Alfred Schrenk was 18 when he received his first induction into the U.S. Army. Within a few days, though, he received a three-month deferment because he was growing grain. Figuring going to war was inevitable, he sold his 10 milk cows and readied for duty. But Schrenk’s father was in poor health and likely wouldn’t get along well without Schrenk. Soon another continuous deferment was received that lasted until the end of the war. The year was 1944 and he thought he had escaped war.
Shortly after Schrenk was married, Uncle Sam called on him again. “There was no deferment this time,” says Schrenk, “This was the Korean War.” He reported to Fort Riley, Kansas, for basic training, enlisting as a medic. “I was prepared. I was ahead of the rest of my [medic] buddies. However, I found myself being trained as a cook.
“After six weeks of training as a cook, more were shipped out [to Korea]. Some of us were kept back for advanced training. That’s where we learned to cook pastries, and that’s when my belt got tight. We didn’t wear our army uniform. When we had to [wear it], I couldn’t get my belt together.”
Schrenk’s next appointment was to Fort Sam Houston in San Antonio, Texas. He was assigned as a cook at the mess hall. His training had been completed so he went right to work. Soon he was put in charge of KP (kitchen patrol) and other details around the premises.
“I had a bunch of men to oversee and not much cooking to do anymore,” says Schrenk. They were feeding 4,000 men with “a bunch of cooks, more than we needed.”
Then there was a change of personnel. “The new general who took charge of the camp was determined to make things more efficient. He shipped out all but four of the cooks along with 3,000 men.”
A new shipment of 3,000 inductees soon arrived, but no cooks. “I don’t know how we did it. We ran short on food. We had to rustle up extra supplies. We worked day and night. If we got three or four hours of sleep, that’s all we got. I was told, ‘Alfred, we know you keep Sabbath but we can’t get along without you.’ I responded, ‘I know, I have been praying about it. I’ll work as long as I dare.’ I went back to the barracks to catch up on a little sleep. I lay down with a prayer and was out. At midnight, I was all of a sudden wide awake. The thought came, Alfred, you grew up on a farm. You had livestock. Cows had to be milked and they didn’t suffer on the Sabbath, and these are hungry men. I was dressed like that and I dug right in. We were slowly given more cooks until I was put in command.”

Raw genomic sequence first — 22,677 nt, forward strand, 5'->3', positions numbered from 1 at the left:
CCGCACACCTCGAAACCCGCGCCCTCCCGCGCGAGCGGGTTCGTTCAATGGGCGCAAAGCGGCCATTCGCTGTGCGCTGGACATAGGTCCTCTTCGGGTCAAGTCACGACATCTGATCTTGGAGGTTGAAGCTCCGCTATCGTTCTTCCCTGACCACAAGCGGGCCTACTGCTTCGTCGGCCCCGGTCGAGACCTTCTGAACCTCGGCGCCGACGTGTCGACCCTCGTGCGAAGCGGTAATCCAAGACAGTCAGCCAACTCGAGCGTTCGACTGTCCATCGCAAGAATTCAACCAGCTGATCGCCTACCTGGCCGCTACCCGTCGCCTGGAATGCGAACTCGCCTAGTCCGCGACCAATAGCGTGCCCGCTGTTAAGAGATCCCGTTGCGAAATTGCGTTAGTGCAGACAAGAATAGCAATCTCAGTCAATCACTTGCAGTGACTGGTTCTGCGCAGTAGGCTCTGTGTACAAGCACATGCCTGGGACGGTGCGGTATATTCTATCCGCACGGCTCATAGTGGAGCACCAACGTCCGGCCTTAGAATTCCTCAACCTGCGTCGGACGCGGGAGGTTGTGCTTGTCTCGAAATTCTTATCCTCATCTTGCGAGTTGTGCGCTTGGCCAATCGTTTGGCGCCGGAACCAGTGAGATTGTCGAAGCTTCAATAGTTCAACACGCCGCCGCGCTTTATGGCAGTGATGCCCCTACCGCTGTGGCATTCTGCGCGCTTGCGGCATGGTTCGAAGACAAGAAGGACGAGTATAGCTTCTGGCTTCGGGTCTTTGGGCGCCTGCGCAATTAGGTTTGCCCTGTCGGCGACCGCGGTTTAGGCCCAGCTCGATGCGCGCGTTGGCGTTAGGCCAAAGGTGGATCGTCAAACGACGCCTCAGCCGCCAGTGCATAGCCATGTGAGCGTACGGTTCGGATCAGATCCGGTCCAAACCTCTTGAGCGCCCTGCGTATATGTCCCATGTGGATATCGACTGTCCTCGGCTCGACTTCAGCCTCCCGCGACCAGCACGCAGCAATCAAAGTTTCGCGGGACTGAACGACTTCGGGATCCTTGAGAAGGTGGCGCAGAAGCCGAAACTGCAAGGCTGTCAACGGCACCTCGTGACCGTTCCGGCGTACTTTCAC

I’ll do anything to save a life, but I cannot take a life
“After we learned to do our marching exercises at Fort Riley, we were brought out early one morning to stand at attention. It was where they kept the equipment. There were tables with notches and rifles all the way around. As each name was called, we were to receive a rifle. The rifle’s serial number was then associated with that person.” But when Schrenk was 17 he had attended a month-long training program at an Adventist church to prepare him as a conscientious objector.
The officer ordered Schrenk to stand at attention while he took a gun from the rack. He was going to throw it to him. If Schrenk let it drop it was the same as disgracing the American flag or the nation. Schrenk decided he needed to say something quickly. “Sir, I respect your rank and office and I respect you. I’ll do anything to save a life. Put me anywhere I can save a life, but I cannot take a life.” The general responded, “You are in the Army now. You do as you are told.” Reported as refusing to comply with an official’s orders, Schrenk was court-martialed.
You have privileges few ever get
The officer ordered Schrenk to march to the barracks. “Stay at your bunk until you are called.” That was on a Monday. Schrenk did a lot of praying while there. He expected to be ridiculed by fellow recruits in the barracks, but instead they told him they wished they had the guts to do what he did.
On Friday, he was called to follow an officer to headquarters. While still outside, he was told to stand at attention until called in. The officer went inside. “I waited and waited. Finally, he came out. He didn’t look at me. ‘Go in,’ he said. He went around a building and disappeared.” Schrenk went in to a clerk seated behind glass.
“I told the clerk I was to report but I didn’t know to whom.” She took him to the commanding officer who asked him, “What is the problem?” Schrenk told him. The commanding officer asked about Schrenk’s beliefs. “Finally he said, ‘I understand. I have the highest respect for Seventh-day Adventists. My wife is an Adventist. In fact, I should be a Seventh-day Adventist myself. Here is a note to take to the clerk to issue you full weekend passes. You have privileges few ever get.’”
Later Schrenk was threatened with court-martial because he wouldn’t attend classes on Sabbath, but God continued protecting him. “After a stiff and stern grilling, the incident was wiped from my record,” says Schrenk.
Schrenk worked as a cook or cook supervisor at Fort Sam Houston until he was honorably discharged. Now in his 90s, he and his wife Evangeline have many stories of God leading and blessing in their lives. In addition to serving their nation, they have farmed, raised four children, worked for Christian Record Services and been active in their local church.